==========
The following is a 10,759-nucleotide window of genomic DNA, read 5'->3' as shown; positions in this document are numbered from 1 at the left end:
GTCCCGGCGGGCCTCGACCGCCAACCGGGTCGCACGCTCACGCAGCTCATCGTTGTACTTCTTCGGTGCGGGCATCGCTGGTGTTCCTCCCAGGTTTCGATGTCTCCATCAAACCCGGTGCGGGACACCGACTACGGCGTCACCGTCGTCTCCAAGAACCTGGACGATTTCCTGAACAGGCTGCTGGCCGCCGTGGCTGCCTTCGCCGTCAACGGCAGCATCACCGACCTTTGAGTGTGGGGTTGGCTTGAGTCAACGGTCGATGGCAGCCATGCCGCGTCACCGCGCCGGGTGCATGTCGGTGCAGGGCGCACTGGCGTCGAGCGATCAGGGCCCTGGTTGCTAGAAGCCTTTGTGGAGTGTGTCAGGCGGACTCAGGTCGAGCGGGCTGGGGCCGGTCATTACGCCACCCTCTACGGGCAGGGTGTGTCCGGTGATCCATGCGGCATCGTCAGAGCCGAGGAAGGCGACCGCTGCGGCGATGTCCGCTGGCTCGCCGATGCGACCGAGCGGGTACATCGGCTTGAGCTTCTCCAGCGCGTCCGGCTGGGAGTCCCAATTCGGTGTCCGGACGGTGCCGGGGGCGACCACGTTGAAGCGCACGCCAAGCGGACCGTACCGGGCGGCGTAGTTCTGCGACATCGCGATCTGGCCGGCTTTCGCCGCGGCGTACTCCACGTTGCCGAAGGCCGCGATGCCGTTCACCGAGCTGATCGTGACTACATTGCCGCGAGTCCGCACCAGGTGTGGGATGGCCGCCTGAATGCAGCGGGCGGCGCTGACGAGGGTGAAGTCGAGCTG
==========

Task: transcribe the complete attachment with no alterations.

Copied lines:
The following is a 10,759-nucleotide window of genomic DNA, read 5'->3' as shown; positions in this document are numbered from 1 at the left end:
GTCCCGGCGGGCCTCGACCGCCAACCGGGTCGCACGCTCACGCAGCTCATCGTTGTACTTCTTCGGTGCGGGCATCGCTGGTGTTCCTCCCAGGTTTCGATGTCTCCATCAAACCCGGTGCGGGACACCGACTACGGCGTCACCGTCGTCTCCAAGAACCTGGACGATTTCCTGAACAGGCTGCTGGCCGCCGTGGCTGCCTTCGCCGTCAACGGCAGCATCACCGACCTTTGAGTGTGGGGTTGGCTTGAGTCAACGGTCGATGGCAGCCATGCCGCGTCACCGCGCCGGGTGCATGTCGGTGCAGGGCGCACTGGCGTCGAGCGATCAGGGCCCTGGTTGCTAGAAGCCTTTGTGGAGTGTGTCAGGCGGACTCAGGTCGAGCGGGCTGGGGCCGGTCATTACGCCACCCTCTACGGGCAGGGTGTGTCCGGTGATCCATGCGGCATCGTCAGAGCCGAGGAAGGCGACCGCTGCGGCGATGTCCGCTGGCTCGCCGATGCGACCGAGCGGGTACATCGGCTTGAGCTTCTCCAGCGCGTCCGGCTGGGAGTCCCAATTCGGTGTCCGGACGGTGCCGGGGGCGACCACGTTGAAGCGCACGCCAAGCGGACCGTACCGGGCGGCGTAGTTCTGCGACATCGCGATCTGGCCGGCTTTCGCCGCGGCGTACTCCACGTTGCCGAAGGCCGCGATGCCGTTCACCGAGCTGATCGTGACTACATTGCCGCGAGTCCGCACCAGGTGTGGGATGGCCGCCTGAATGCAGCGGGCGGCGCTGACGAGGGTGAAGTCGAGCTG